I confess, I did not expect to be writing so much about the Carly Fiorina campaign. Not that I was averse to the notion, but I didn’t expect to be compelled by the candidate’s offerings to offer commentary. But Fiorina’s team, after a bit of an opening mishap with carlyfiorina.net, has been really turning that one minor gaffe into a string of wins. And, here’s the thing, the wins aren’t political or policy driven. They’re cultural, which means many voters are getting a positive general impression of her as a bit of a clever prankster and good-humored woman before they ever hear her policy takes. And, that’s fine. That’s wooing voters in America, especially these days. You’ll want to see those policy driven wins at some point, but this is how you start off on a foot that allows you the chance to broach those subjects with voters you might not otherwise reach. I look forward to the rest of the field having a little fun along the way in similar fashion. It really pays off.

You’ll remember last week she responded to a question on late-night TV about “domaingate” by buying SethMeyers.org. The fun didn’t end there.

Delightful:

When NBC’s Chuck Todd interviewed Fiorina on Sunday’s “Meet The Press,” he either set the presidential candidate up or thought her “Late Night” stunt would be the end of her trolling.

It wasn’t. Todd predictably brought up what Fiorina’s people are now humorously calling “domaingate.” After the show, the former CEO revealed that her team had also purchased chucktodd.org. That website also redirects to Fiorina’s campaign website.

And despite a week of attention being paid to Fiorina’s domain snafu, it turns out 2016 Democratic frontrunner Hillary Clinton also failed to purchase domain names. Hillaryclinton.net also redirects to Fiorina’s campaign website, although her team told Buzzfeed News they had nothing to do with the purchase.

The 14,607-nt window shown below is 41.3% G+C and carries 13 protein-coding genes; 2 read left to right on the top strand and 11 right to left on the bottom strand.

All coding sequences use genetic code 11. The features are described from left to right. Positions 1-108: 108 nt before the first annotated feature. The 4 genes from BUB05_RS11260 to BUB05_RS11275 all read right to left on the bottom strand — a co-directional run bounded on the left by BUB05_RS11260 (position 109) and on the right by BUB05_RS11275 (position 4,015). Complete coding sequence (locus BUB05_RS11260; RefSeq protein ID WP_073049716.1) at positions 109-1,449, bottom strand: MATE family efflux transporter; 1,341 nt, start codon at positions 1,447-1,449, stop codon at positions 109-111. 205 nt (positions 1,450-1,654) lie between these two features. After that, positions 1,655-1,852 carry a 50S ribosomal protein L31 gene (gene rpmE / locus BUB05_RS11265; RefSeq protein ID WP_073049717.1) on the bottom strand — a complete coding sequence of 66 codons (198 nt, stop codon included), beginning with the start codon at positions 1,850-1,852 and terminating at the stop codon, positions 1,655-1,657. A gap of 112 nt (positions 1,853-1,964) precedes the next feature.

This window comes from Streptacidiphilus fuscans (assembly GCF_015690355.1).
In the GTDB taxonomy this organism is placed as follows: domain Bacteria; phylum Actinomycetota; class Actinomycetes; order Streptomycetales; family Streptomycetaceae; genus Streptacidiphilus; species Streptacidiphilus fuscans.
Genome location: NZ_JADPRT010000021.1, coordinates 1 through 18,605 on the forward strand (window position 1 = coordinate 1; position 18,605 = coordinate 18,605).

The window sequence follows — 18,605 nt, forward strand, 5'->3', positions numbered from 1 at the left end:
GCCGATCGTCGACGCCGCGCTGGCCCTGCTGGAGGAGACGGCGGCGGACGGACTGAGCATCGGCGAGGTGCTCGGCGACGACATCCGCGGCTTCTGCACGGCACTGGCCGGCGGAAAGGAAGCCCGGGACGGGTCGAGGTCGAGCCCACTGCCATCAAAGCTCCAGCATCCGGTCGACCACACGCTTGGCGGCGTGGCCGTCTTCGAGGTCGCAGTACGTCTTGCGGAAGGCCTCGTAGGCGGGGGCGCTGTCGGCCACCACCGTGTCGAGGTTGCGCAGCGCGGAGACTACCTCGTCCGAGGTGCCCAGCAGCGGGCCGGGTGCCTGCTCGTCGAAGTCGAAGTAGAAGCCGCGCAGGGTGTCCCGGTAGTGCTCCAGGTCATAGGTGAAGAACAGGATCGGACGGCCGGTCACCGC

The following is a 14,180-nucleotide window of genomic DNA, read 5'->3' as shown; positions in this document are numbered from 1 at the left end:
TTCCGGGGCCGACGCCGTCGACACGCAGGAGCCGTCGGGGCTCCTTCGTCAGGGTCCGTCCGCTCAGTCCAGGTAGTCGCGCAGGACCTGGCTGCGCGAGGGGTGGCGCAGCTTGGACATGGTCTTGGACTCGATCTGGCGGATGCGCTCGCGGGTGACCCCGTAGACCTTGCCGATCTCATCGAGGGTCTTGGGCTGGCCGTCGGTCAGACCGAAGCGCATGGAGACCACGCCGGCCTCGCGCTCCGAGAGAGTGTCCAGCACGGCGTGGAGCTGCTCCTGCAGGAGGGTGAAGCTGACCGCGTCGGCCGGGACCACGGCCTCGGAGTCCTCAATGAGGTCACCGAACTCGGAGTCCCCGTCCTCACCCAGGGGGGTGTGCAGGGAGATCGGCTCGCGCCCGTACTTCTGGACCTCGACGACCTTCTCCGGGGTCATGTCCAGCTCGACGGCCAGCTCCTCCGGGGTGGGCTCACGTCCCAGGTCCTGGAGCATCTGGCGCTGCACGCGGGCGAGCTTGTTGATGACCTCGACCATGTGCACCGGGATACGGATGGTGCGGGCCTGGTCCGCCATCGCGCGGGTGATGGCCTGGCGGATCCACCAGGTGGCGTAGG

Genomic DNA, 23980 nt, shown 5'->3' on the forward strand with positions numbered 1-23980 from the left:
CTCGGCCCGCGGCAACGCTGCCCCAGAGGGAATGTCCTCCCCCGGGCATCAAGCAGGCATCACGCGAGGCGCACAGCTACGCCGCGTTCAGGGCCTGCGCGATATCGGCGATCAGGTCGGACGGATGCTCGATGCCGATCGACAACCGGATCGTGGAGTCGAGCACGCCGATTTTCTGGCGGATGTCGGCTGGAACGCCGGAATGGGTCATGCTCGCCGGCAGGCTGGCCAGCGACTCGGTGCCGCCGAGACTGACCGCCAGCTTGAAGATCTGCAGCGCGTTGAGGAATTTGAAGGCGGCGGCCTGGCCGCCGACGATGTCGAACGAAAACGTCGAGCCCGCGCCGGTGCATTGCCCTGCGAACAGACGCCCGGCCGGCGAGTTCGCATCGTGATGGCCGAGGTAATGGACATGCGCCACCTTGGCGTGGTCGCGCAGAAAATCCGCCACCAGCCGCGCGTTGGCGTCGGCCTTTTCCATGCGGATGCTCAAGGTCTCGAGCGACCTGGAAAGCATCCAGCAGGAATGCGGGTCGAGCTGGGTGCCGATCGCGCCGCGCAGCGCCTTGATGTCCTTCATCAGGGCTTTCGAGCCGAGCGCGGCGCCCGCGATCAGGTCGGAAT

Hillaryclinton.net, according to a GoDaddy domain registration search, belongs to a California man who doesn’t appear to be a big time donor. He gave a little over $1,000 to a Texas Tea Party organization in 2011, but there’s little other evidence of his political involvement. The Washington Examiner has reached out to him and will update this post if he responds.

The fact that she’s inspired this kind of activism from a Senate-era squatter on Hillary’s domain name is a ton of fun, and I’m sure her team is relishing it. The only thing I’d suggest is turning the domain names into customized mini, mocking splash pages for the campaign with Seth Meyers and Chuck Todd and Hillary themes, but that can come later. I’m also enjoying the incredible contrast Fiorina is offering with Hillary Clinton just by running for president and acting like an actual candidate. Joel Gehrke points out just how great that contrast is:

Carly Fiorina’s campaign points out that she has taken 314 more questions from the press than Hillary Clinton has since their respective presidential campaign announcements. Fiorina has answered 322 questions since last Monday according to a memo from her team, while, as Politico noted last week, Clinton has responded to just eight questions since launching her campaign on April 12.

“Unlike Hillary Clinton, I am not afraid to answer questions about my track record or my accomplishments or my principles,” Fiorina said on the stump and in the memo. Fiorina needs the press attention in order to make an underdog bid for the GOP nomination. Hillary Clinton is in a very different position, as the presumptive Democratic nominee.

I look for many things in a candidate. Perhaps the most important thing in the modern media environment is to know when to push back, to know how to turn a question around, be nimble, not take the media’s premises as they’re stated, and show a bit of charm while doing so. Plus, that kind of candidate keeps us entertained, and as long as we have to watch the whole thing, that’s the least they can do. Carly’s doing her part.